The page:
What does connected learning look like when it is centered on civic and political interests? A new paper that I co-authored with Lissa Soep, Neta Kliger-Vilenchik, Sangita Shresthova, Liana Gamber-Thompson, and Arely Zimmerman, investigates this question. Drawing from case studies of a wide range of youth affinity groups, we suggest that “connected civics” can be understood as a form of participatory politics grounded in young people’s deeply felt interests and identities.
In many of our ethnographic cases of youth pursuing their interests through affinity networks, we’ve observed civic dimensions to their activities alongside academic and career relevant outcomes. This is particularly the case when matters of justice and equity come into play. For example, when young people leverage the deeply felt affinities they forge through fandom to mobilize collective action related to economic inequality or immigration rights. This paper offers a way to conceptualize and build conditions for those particular cases — opportunities for young people to achieve civic and political ends through their experiences of connected learning.
For almost six years, the MacArthur Foundation’s Digital Media and Learning initiative has supported two interdisciplinary research networks, one on Youth and Participatory Politics (YPP) and one on Connected Learning (CLRN). These two networks have pursued a linked and complementary research agenda. The concerns of both networks center on young people’s participation in the digital and networked world, with YPP focusing on civic and political dimensions, and CLRN focusing on learning. I’ve enjoyed a role on both networks as chair of CLRN and PI on the Leveling Up project, and a collaborator on the Media, Activism, and Participatory Politics project of YPP.
My own research in both networks has centered on the role that affinity networks, particularly those enabled by the Internet, can play in young people’s learning and development. The case studies in our Leveling Up study have focused on affinity networks powered by youth interests, that support academic, career-relevant and civic outcomes. These have included studies of fans of One Direction, knitters on Ravelry.com, Starcraft II gamers and modders, Little Big Planet level creators, and fans of professional wrestling. These studies are complemented by the studies of the MAPP team, which have centered on DREAM activists, Libertarians, American Muslim youth, and members of the Harry Potter Alliance and Nerdfighters. All of these affinity networks embody elements of connected learning, which tied together the agency and voice that young people experience in their peer networks with interests and affinity, and opportunities to get recognized as change-makers in the wider world. To learn much more about each of these case studies, keep your eye out for the MAPP team’s forthcoming book, “By Any Media Necessary.”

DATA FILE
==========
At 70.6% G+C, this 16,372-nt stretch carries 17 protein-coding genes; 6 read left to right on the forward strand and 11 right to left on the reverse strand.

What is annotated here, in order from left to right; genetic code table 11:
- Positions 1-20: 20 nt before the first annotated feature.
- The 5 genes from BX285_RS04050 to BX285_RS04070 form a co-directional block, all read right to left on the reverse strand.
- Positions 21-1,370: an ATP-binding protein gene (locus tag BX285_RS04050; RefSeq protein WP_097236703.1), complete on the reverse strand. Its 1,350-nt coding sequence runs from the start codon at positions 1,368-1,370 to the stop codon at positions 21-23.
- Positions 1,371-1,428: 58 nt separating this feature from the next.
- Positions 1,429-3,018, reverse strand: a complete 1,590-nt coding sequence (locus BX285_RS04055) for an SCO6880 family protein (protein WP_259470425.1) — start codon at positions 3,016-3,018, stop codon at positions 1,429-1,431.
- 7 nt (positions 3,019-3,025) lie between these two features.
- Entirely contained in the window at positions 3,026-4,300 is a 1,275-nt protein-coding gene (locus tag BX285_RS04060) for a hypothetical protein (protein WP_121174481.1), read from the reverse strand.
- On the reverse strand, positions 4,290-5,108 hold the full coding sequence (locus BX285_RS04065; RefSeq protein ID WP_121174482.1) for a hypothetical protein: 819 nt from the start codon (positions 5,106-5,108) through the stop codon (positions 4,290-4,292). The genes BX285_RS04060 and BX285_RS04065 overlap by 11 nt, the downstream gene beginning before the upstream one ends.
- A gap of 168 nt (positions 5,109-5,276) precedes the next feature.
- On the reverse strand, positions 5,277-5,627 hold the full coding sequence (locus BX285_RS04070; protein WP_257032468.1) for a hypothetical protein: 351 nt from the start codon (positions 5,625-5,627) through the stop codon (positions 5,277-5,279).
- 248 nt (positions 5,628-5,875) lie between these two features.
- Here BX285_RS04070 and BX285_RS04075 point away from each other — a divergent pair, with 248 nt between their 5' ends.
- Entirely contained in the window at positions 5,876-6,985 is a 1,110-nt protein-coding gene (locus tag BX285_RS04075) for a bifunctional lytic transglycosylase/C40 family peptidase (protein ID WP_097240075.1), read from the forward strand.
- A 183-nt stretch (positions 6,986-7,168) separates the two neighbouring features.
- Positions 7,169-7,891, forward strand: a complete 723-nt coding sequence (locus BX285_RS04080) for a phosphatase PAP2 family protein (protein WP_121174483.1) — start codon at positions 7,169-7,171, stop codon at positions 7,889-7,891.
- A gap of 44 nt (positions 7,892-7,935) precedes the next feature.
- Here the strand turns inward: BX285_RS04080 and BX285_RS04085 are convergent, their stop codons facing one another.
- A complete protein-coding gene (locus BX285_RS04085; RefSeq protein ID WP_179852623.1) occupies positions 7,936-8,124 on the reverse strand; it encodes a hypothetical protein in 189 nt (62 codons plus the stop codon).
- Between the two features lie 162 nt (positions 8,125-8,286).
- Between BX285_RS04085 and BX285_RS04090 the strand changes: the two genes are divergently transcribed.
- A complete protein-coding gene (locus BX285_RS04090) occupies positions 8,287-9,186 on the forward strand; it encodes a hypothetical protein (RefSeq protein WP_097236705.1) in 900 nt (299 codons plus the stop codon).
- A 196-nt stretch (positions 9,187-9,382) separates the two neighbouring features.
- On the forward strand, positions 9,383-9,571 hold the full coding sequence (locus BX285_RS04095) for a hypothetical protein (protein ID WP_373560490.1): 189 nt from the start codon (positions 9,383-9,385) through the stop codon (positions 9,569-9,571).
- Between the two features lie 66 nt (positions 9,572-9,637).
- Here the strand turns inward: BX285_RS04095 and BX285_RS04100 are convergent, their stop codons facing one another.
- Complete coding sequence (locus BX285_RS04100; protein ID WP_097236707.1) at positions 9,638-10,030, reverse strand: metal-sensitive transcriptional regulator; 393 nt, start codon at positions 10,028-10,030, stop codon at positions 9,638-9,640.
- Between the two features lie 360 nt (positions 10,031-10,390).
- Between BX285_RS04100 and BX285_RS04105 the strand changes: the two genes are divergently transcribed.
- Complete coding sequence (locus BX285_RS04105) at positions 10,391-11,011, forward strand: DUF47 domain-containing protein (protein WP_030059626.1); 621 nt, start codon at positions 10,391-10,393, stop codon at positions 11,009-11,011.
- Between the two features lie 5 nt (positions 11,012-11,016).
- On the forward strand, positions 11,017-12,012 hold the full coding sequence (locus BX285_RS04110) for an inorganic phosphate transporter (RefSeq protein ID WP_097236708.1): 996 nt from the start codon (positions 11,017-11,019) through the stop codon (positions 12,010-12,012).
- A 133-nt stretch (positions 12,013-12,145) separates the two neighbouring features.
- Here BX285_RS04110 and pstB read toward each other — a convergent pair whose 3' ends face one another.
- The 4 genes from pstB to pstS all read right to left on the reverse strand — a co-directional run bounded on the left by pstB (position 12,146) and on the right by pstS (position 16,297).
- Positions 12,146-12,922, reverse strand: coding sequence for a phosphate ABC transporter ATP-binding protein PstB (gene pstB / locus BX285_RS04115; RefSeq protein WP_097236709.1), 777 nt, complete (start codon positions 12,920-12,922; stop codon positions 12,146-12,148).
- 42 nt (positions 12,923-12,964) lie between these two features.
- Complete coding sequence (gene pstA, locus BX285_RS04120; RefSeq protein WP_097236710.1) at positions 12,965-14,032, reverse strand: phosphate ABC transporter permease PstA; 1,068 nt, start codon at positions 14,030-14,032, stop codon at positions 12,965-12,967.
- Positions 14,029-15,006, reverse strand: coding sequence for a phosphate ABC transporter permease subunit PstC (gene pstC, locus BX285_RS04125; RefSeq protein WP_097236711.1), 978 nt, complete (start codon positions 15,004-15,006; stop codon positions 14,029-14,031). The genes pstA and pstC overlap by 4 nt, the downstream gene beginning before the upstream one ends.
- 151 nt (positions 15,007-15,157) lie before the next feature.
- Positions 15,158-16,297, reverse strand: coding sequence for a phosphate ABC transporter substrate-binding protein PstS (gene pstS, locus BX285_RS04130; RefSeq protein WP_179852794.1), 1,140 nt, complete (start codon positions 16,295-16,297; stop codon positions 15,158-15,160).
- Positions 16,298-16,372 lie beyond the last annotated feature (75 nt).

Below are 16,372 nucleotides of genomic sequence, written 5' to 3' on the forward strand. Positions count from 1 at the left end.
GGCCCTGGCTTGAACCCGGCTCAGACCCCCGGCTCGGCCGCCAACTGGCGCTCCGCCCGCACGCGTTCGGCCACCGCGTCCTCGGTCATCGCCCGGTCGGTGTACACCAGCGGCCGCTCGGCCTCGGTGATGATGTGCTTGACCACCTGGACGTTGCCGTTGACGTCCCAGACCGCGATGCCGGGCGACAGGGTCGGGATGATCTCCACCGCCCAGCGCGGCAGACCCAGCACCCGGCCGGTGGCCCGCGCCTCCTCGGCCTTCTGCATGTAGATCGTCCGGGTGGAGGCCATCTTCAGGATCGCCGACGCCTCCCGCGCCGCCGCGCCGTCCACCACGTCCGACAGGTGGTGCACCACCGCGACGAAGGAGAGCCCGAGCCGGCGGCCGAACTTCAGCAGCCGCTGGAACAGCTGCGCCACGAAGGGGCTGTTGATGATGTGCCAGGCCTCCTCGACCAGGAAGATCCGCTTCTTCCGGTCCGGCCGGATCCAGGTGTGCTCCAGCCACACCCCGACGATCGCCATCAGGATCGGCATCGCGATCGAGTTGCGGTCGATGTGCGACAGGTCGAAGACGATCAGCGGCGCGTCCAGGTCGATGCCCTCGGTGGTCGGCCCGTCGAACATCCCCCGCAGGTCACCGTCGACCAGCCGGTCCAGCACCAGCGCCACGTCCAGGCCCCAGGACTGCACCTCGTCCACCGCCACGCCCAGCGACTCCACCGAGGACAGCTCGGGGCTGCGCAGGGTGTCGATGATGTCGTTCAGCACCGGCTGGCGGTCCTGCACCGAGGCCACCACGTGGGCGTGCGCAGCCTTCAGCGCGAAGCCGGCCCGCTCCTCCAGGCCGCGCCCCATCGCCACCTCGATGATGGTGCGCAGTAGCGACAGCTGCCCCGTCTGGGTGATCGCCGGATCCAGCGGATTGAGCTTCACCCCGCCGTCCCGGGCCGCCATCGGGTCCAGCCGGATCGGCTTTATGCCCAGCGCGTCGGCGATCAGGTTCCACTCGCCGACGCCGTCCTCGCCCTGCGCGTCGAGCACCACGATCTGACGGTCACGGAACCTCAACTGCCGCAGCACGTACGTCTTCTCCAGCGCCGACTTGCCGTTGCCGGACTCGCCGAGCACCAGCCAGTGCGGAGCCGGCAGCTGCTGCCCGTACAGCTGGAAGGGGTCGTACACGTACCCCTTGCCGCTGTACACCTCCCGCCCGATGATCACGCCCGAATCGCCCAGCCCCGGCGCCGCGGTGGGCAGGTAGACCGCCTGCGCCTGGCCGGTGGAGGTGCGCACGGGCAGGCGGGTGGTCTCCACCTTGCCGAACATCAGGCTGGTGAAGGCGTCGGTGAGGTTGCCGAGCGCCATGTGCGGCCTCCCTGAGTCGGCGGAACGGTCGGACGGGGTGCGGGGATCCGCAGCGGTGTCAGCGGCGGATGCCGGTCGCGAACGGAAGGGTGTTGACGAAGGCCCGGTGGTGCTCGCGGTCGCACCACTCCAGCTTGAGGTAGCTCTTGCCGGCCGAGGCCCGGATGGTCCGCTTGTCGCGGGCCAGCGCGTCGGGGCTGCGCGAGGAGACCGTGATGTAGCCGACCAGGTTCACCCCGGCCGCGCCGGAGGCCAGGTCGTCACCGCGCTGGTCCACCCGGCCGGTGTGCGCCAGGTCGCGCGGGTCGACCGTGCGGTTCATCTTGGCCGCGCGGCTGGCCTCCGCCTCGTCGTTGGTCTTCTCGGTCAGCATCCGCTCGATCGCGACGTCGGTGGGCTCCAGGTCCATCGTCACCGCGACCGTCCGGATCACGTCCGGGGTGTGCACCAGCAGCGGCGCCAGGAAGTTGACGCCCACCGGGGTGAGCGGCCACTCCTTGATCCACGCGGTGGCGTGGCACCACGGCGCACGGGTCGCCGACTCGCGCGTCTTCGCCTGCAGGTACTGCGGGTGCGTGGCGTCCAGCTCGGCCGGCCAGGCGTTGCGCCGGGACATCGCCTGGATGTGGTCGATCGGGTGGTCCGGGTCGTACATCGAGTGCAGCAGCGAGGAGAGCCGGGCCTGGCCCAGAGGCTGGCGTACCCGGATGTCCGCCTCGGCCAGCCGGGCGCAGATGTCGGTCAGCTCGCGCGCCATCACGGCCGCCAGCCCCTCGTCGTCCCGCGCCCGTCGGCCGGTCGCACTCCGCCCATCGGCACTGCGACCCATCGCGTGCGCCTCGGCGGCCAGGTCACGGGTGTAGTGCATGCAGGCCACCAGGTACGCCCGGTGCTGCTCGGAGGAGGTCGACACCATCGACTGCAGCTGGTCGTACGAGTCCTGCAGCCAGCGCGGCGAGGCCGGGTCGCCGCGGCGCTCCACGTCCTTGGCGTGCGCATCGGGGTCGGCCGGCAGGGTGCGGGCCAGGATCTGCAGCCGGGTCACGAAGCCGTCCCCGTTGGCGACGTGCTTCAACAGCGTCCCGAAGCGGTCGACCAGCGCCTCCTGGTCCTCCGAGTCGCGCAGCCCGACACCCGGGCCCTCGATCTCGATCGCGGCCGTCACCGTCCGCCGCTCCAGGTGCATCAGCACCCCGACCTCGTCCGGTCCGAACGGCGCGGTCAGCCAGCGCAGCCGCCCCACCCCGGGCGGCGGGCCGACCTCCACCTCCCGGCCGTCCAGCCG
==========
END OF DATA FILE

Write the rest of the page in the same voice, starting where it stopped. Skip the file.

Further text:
By looking across these cases and the frameworks from the two research networks, the paper suggests points of conceptual intersection, as well as concrete suggestions for how to build the linkages that result in learning connected civics. For example, the cases are rich in examples of how to build hybrid content worlds and narratives that draw together civic and political interests with pop cultural referents and idioms. A prime example is the Harry Potter Alliance, which is the focus of Neta Kliger-Vilenchik’s case study. It frames contemporary social issues in relation to the referents of the Harry Potter universe.
The paper also investigates youth and educator practices that build these connections, as well as organizational networks and infrastructures that tie together the three spheres of connected civics. Ultimately, the desired learning outcome is to build “consequential connections” between the spheres that deepen purposeful forms of affinity, social capital and civic agency.
Banner image credit: Ruben Hernandez